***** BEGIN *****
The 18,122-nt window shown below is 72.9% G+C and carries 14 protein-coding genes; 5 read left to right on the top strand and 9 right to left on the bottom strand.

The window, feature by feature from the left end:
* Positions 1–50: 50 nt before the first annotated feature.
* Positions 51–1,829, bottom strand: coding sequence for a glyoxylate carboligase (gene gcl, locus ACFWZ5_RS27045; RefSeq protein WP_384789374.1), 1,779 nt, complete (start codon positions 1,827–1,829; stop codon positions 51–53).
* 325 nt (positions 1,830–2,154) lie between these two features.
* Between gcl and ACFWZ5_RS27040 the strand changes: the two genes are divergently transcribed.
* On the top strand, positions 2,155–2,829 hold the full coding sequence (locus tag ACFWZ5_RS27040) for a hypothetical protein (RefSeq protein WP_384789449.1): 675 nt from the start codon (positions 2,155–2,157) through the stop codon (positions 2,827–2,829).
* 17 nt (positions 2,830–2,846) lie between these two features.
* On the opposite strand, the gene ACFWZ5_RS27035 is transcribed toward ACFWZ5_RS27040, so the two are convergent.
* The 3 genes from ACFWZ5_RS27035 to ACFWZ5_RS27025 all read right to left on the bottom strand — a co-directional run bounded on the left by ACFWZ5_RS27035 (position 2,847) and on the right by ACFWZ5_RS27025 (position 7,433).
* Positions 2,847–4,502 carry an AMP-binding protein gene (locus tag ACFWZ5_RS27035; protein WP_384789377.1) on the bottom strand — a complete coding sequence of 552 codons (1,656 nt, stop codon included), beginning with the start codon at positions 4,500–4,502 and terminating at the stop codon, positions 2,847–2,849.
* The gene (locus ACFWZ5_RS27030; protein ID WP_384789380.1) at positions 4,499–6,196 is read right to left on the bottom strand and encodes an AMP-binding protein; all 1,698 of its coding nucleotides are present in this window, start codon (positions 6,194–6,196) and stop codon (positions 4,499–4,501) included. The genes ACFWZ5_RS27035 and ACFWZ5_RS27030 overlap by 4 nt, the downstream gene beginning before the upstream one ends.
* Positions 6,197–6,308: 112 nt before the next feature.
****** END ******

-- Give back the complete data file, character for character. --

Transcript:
The 18,122-nt window shown below is 72.9% G+C and carries 14 protein-coding genes; 5 read left to right on the top strand and 9 right to left on the bottom strand.

The window, feature by feature from the left end:
* Positions 1–50: 50 nt before the first annotated feature.
* Positions 51–1,829, bottom strand: coding sequence for a glyoxylate carboligase (gene gcl, locus ACFWZ5_RS27045; RefSeq protein WP_384789374.1), 1,779 nt, complete (start codon positions 1,827–1,829; stop codon positions 51–53).
* 325 nt (positions 1,830–2,154) lie between these two features.
* Between gcl and ACFWZ5_RS27040 the strand changes: the two genes are divergently transcribed.
* On the top strand, positions 2,155–2,829 hold the full coding sequence (locus tag ACFWZ5_RS27040) for a hypothetical protein (RefSeq protein WP_384789449.1): 675 nt from the start codon (positions 2,155–2,157) through the stop codon (positions 2,827–2,829).
* 17 nt (positions 2,830–2,846) lie between these two features.
* On the opposite strand, the gene ACFWZ5_RS27035 is transcribed toward ACFWZ5_RS27040, so the two are convergent.
* The 3 genes from ACFWZ5_RS27035 to ACFWZ5_RS27025 all read right to left on the bottom strand — a co-directional run bounded on the left by ACFWZ5_RS27035 (position 2,847) and on the right by ACFWZ5_RS27025 (position 7,433).
* Positions 2,847–4,502 carry an AMP-binding protein gene (locus tag ACFWZ5_RS27035; protein WP_384789377.1) on the bottom strand — a complete coding sequence of 552 codons (1,656 nt, stop codon included), beginning with the start codon at positions 4,500–4,502 and terminating at the stop codon, positions 2,847–2,849.
* The gene (locus ACFWZ5_RS27030; protein ID WP_384789380.1) at positions 4,499–6,196 is read right to left on the bottom strand and encodes an AMP-binding protein; all 1,698 of its coding nucleotides are present in this window, start codon (positions 6,194–6,196) and stop codon (positions 4,499–4,501) included. The genes ACFWZ5_RS27035 and ACFWZ5_RS27030 overlap by 4 nt, the downstream gene beginning before the upstream one ends.
* Positions 6,197–6,308: 112 nt before the next feature.